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What Fruits Are Mango Alternatives?

by
author image Lori A. Selke
Lori A. Selke has been a professional writer and editor for more than 15 years, touching on topics ranging from LGBT issues to sexuality and sexual health, parenting, alternative health, travel, and food and cooking. Her work has appeared in Curve Magazine, Girlfriends, Libido, The Children's Advocate, Decider.com, The SF Weekly, EthicalFoods.com and GoMag.com.
What Fruits Are Mango Alternatives?
A woman is slicing fruits. Photo Credit Howard Shooter/Dorling Kindersley RF/Getty Images

Mangoes are one of the most popular fruits in the world. They grow naturally in tropical regions and are typically eaten raw, either cubed or pureed. Mango are also stir-fried and used in chutneys and fruit preserves. The fruits are sweet and juicy, with creamy, perfumed flesh. Mangoes are increasingly available year-round in grocery stores in the U.S., but if you can't find them there are some alternatives, which are also useful for people who are allergic to mango.

Peach

Peaches have their own distinctive flavor and perfume but in terms of color and texture, they are the best fruit to pinch hit for mango in both raw and cooked form. Use ripe peaches instead of mango in just about any recipe, from fruit salsas and fruit salad to baked goods and smoothies.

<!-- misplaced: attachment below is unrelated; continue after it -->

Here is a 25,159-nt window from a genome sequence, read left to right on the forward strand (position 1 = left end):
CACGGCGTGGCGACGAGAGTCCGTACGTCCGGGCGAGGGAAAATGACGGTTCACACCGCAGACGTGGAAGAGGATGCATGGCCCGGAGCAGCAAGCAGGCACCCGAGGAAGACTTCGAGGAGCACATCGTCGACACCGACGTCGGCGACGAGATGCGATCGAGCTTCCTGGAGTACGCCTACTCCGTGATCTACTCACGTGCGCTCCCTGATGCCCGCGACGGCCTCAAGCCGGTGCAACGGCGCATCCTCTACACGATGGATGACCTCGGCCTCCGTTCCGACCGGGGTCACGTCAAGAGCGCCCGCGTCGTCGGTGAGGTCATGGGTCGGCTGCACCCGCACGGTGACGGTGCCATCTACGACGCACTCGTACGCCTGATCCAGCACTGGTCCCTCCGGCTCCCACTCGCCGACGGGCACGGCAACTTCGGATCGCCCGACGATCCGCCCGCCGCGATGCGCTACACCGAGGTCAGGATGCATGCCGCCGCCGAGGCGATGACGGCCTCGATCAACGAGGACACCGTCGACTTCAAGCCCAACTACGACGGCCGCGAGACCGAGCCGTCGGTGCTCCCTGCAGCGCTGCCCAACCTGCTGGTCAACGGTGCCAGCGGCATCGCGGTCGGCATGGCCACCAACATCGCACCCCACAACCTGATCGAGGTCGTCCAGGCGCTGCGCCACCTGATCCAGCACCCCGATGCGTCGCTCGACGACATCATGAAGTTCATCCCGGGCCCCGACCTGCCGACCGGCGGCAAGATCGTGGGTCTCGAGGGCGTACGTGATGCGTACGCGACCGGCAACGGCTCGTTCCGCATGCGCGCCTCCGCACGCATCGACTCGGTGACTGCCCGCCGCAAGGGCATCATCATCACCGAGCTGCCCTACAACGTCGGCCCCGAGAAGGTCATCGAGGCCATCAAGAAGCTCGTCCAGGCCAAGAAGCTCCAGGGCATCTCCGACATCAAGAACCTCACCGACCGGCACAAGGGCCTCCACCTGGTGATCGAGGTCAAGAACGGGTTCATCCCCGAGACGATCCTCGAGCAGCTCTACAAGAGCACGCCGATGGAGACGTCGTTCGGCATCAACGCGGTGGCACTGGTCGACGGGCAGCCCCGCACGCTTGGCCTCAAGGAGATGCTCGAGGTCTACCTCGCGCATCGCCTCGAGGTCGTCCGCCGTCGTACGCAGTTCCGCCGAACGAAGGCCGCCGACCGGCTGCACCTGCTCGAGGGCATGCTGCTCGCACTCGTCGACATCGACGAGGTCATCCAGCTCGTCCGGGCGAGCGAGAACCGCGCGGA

Nectarine

Nectarines are also similar in color and texture to mangoes, if a bit firmer. Nectarines are less perfumed than peaches but otherwise closely aligned, being a cross between a plum and peach. They can be used in salads, smoothies and baked goods.

Papaya

Papaya is another tropical fruit with firm flesh in shades that range from yellow to red. Papaya is sweet and has a mild melon-like perfume. It makes a good substitute for mango in any dish where a tropical note is needed, such as fruit salads, sangria and fruit punch and other mixed fruit dishes. Papaya can be cooked but as a substitute for mango, it works better raw.

Apricot

Apricot makes for a good mango substitute, particularly in juice and pureed forms. Apricots have a similar color and texture to mango plus a strong fruity scent. Apricots stand up to cooking particularly well -- heat enhances both their texture and their taste, so apricot is a particularly good choice when adjusting recipes for baked goods such as upside-down cake. Apricots also work well in the stir-fry dish known as mango chicken.

Cantaloupe

Cantaloupe and other melons can work in place of mango in fruit salads, salsas and smoothies. The texture of melon is not as velvety as mango and its flavor is brighter. Cantaloupe is usually consumed raw and thus should be used only as a substitute for uncooked mango.

Banana

Although their flavors are not particularly akin to one another, bananas can be substituted for mangoes in mixed fruit dishes. They also work well in smoothies, as bananas provide a creamy texture note similar to that of pureed mango.

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